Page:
The quest to slash carbon emissions is continuing to spark energy-efficiency investments by real estate owners across North America. Real estate holdings are optimal places to seek greater efficiencies because, as widely reported, existing buildings account for 40% of North American energy use, and also account for at least 35% of total carbon emissions. Owners have discovered that smarter energy use is not just good for society and the planet, but for their own real estate portfolios’ bottom lines.
For a closer look at the phenomenon, I turned to Jake Fingert, general partner at Camber Creek, a Washington, D.C.-based venture capital firm that focuses entirely on investing in technologies for real estate.
That real estate owners are increasingly onboard with energy efficiency is reflected in the CBRE National Green Building Adoption Index, Fingert says. The index measures LEED and Energy Star certification adoption across the largest 30 U.S. office markets. In 2005, 5% of buildings enjoyed certification. By last year, that number was 41%.
“As demand for sustainable buildings grows, the market starts to respond with new innovations,” Fingert says.
“We started with low-hanging fruit like LED lighting and solar panels, and as demand has increased, the market has also evolved in exciting new areas. For example, we are seeing novel sustainable building and construction technologies coming online like cross-laminated timber and glue-laminated timber for high-rise construction. Environmental impacts of wood are dramatically lower than concrete and steel.”
Another example is smart glass. Window glass can remain “open” to benefit from external heat on a cold but bright winter day. On a hot summer day under a blistering sun, the windows can be shaded to keep from having to dial AC up too high, he says.
Software is being written that deploys machine-learning algorithms to more efficiently manage in real time buildings’ energy and heat usage, slashing emissions and costs, Fingert says. The market is also welcoming intriguing new cluster solutions, as in New York City’s Hudson Yards. There, energy management is integrated across buildings, allowing air that’s too warm in one building to be sent to another that’s too cool.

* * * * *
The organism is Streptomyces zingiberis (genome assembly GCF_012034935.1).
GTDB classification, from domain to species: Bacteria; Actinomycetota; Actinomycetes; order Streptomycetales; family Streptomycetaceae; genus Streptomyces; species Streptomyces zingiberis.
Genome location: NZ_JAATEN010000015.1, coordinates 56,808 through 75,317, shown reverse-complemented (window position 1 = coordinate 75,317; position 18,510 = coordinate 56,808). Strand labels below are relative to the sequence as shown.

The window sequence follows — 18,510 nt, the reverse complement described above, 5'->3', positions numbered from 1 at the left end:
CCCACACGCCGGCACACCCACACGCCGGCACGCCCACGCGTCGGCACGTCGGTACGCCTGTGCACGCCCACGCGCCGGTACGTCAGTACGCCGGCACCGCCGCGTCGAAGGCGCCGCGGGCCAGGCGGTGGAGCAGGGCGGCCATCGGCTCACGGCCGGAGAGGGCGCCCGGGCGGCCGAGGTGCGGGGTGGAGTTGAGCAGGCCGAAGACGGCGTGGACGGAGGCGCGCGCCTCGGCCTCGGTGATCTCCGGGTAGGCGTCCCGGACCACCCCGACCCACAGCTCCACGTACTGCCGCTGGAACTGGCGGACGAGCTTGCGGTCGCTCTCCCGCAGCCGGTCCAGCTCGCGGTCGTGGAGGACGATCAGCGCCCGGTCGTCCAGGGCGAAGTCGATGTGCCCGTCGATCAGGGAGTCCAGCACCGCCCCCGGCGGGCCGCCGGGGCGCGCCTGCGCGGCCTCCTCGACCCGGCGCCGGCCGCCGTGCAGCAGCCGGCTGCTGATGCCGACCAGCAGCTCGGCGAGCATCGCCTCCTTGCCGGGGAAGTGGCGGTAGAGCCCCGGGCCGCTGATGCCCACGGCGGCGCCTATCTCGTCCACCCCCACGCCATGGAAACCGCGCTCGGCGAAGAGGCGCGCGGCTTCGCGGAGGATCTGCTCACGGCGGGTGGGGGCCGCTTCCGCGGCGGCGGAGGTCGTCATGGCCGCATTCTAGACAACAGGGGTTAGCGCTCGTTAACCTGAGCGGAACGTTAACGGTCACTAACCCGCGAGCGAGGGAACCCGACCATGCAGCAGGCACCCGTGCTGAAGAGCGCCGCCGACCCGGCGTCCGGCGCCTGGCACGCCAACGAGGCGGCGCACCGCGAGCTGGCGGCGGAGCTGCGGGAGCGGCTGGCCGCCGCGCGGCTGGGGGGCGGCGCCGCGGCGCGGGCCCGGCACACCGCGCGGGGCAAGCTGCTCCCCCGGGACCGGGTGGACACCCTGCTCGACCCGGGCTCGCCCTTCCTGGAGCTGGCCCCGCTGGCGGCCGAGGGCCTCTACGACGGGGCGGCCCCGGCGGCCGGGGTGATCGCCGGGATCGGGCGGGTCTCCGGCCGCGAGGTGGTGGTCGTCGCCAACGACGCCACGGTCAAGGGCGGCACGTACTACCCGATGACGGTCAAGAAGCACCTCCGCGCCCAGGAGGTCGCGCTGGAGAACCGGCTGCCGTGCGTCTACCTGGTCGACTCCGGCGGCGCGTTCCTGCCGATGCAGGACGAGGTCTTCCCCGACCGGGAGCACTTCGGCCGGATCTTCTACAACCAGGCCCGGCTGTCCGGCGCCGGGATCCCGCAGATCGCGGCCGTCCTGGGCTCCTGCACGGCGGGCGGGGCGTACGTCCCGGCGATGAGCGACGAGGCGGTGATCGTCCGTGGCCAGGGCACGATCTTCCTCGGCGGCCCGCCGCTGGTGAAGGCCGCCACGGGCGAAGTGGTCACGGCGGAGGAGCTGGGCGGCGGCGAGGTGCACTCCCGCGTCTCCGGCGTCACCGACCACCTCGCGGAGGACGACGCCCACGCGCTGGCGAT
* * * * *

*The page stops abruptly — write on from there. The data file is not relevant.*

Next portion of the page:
Creating a cachet
Real estate owners are finding energy efficiency isn’t just good business from a cost-reduction standpoint. It is sound fiscal policy from the perspective of tenant attraction.
“Building truly sustainable buildings has moved from a kind of symbolic statement by universities and major corporations to a competitive advantage in the marketplace,” Fingert says, adding two macroeconomic trends are underpinning this evolution.
First, many residents of apartment communities and tenants in commercial structures are willing to pay premiums to be in environmentally friendly buildings, due both to aesthetics and shifting consumer norms. For instance, AMLI Residential’s inaugural Sustainable Living Index survey found two-thirds of respondents said they would pay more to live in a green apartment community, Fingert says.
Second, from the standpoint of corporate governance, stockholders and investors are more and more focused on sustainability.
“A large carbon footprint is now appropriately viewed as a long-term liability,” Fingert says. “If you own a large portfolio of buildings, you have to be prepared to report on the emissions profiles of those buildings. We’re incredibly proud of the work of our portfolio company Measurabl, which is the leading provider of software for measuring building emissions and environmental performance. Customers use their software to measure more than seven billion square feet of real estate. We’ve co-invested in Measurabl with companies like Salesforce Ventures and S&P Global, which tells you a lot about where the market is headed.”
It’s been a very impressive metamorphosis thus far. What additional energy-efficient advancements should property owners and managers anticipate in coming years?
Among the most interesting developments are those revolving around improved energy metering and the IoT’s ability to impact energy management, Fingert says.
“For example, there is an interesting company called Logical Buildings that is providing a new solution related to metering,” he reports. “And there ia a range of sensor companies that let you know how many people are in a given office or on a given floor and can automatically adjust heating and cooling accordingly.”
This article was written by Jeffrey Steele and was originally published at forbes.com